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COVID-19: diary of a cancer nurse specialist

Prostate Cancer UK's John Robertson shares an account of a typical day during the pandemic

Prostate Cancer UK specialist nurse John Robertson shares an account of a typical day working during the pandemic

  • Daily work includes addressing concerns in a phone service and live chat, and responding to emails and social media enquiries
  • Calls range from questions about symptoms and medication to the physical and psychological effects of a prostatectomy
  • Since the pandemic started, more people have needed emotional support and the anxiety they already felt has been amplified

A year on from the start of the COVID-19 pandemic in the UK, cancer services have had to adapt and change to accommodate the challenges.

While cancer care was not paused, as routine surgery was

Prostate Cancer UK specialist nurse John Robertson shares an account of a typical day working during the pandemic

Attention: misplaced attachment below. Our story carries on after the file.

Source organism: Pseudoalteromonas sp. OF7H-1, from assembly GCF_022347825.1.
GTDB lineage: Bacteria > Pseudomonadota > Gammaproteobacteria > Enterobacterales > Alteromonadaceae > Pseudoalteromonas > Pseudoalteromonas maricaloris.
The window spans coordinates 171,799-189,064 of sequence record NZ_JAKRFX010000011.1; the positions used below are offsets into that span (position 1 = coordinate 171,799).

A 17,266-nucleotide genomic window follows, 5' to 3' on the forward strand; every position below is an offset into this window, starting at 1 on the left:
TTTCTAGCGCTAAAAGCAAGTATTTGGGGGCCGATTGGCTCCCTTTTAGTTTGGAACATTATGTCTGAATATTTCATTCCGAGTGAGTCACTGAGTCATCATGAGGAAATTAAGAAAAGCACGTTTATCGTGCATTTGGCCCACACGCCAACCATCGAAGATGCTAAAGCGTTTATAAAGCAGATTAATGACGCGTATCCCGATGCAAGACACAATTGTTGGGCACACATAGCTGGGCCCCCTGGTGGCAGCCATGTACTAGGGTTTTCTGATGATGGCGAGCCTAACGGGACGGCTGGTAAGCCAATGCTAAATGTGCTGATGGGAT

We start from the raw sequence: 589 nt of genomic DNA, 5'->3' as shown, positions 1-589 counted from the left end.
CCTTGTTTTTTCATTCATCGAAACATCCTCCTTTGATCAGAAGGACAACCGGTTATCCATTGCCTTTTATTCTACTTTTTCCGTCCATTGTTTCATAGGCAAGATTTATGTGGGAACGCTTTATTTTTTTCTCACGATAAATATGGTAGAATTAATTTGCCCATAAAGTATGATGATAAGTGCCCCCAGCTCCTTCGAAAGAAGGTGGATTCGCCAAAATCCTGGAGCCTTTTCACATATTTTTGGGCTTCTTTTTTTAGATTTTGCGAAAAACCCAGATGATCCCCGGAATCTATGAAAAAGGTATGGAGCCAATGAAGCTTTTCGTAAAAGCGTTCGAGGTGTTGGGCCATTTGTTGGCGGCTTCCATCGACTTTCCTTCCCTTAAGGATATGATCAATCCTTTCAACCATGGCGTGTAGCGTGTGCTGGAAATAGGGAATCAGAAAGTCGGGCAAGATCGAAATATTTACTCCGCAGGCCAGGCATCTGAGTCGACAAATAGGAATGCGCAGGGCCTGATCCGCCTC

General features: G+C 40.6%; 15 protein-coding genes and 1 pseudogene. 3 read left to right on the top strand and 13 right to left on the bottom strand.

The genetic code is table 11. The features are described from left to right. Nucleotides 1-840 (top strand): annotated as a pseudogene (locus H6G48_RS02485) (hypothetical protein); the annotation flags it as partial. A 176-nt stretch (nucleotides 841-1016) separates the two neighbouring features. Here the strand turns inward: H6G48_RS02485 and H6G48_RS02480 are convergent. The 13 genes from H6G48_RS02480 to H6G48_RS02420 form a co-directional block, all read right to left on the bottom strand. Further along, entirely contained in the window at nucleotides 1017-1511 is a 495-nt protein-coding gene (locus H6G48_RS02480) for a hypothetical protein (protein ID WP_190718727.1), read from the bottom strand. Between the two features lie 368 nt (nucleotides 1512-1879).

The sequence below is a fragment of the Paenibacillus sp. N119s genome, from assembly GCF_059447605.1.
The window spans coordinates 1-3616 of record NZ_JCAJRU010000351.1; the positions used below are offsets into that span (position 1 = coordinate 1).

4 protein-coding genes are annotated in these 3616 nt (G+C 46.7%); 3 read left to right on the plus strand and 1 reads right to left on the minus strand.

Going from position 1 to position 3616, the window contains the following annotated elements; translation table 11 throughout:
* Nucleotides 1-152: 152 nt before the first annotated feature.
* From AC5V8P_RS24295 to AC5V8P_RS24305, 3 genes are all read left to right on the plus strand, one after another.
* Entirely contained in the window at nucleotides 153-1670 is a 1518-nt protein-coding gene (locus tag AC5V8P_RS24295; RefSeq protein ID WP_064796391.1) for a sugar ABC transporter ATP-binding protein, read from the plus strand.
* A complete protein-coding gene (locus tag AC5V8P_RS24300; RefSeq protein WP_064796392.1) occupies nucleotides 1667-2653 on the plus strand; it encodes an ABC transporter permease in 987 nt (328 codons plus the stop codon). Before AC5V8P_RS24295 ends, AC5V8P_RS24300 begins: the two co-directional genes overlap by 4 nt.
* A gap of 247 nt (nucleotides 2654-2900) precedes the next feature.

• Daily work includes addressing concerns in a phone service and live chat, and responding to emails and social media enquiries
  • Calls range from questions about symptoms and medication to the physical and psychological effects of a prostatectomy
  • Since the pandemic started, more people have needed emotional support and the anxiety they already felt has been amplified
Prostate Cancer UK specialist nurse John Robertson
John Robertson

A year on from the start of the COVID-19 pandemic in the UK, cancer services have had to adapt and change to accommodate the challenges.

While cancer care was not paused, as routine surgery was during the first peak, services were severely disrupted and many people were deterred from seeking help because of the fear of COVID-19.

Here, Prostate Cancer UK specialist nurse John Robertson describes a typical day of pandemic working, one year on from the start of the pandemic:

7am The alarm goes off and I drag myself out of bed. It has been several weeks since I had to isolate in my bedroom for five days with COVID-19 symptoms. It was immensely frustrating that I could not get a test at that time. The cough has gone but my energy levels are still depleted.